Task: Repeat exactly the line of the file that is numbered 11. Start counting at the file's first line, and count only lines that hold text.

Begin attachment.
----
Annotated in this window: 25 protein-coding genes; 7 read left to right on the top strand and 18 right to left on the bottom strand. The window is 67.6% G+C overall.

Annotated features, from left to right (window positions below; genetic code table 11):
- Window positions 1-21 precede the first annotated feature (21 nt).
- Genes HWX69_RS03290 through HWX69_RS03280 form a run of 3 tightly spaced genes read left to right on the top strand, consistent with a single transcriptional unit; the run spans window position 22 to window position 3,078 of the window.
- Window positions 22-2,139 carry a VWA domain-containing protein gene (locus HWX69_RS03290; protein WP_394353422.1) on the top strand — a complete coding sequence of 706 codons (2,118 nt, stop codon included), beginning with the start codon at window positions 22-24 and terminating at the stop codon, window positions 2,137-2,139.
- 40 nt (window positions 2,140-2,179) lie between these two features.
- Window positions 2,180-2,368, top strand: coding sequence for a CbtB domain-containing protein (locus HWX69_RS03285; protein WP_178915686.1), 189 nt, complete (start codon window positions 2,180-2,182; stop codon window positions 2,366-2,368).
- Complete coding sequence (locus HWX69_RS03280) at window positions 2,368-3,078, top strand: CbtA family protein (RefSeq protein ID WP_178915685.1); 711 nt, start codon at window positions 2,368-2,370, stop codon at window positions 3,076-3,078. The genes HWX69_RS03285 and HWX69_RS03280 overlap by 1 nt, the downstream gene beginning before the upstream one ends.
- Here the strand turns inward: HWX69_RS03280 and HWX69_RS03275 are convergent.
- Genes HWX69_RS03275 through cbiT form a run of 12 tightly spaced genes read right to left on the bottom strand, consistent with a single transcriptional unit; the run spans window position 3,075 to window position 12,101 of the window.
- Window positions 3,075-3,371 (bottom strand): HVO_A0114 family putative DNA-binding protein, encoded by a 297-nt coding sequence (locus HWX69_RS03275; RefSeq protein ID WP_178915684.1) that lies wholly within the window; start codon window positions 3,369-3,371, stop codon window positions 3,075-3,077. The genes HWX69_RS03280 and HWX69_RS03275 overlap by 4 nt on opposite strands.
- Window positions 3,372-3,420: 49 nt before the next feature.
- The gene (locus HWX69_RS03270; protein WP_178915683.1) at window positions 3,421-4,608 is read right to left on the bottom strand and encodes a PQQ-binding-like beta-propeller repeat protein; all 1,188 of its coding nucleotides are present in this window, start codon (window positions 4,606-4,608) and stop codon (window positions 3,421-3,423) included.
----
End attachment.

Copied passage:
- Window positions 3,075-3,371 (bottom strand): HVO_A0114 family putative DNA-binding protein, encoded by a 297-nt coding sequence (locus HWX69_RS03275; RefSeq protein ID WP_178915684.1) that lies wholly within the window; start codon window positions 3,369-3,371, stop codon window positions 3,075-3,077. The genes HWX69_RS03280 and HWX69_RS03275 overlap by 4 nt on opposite strands.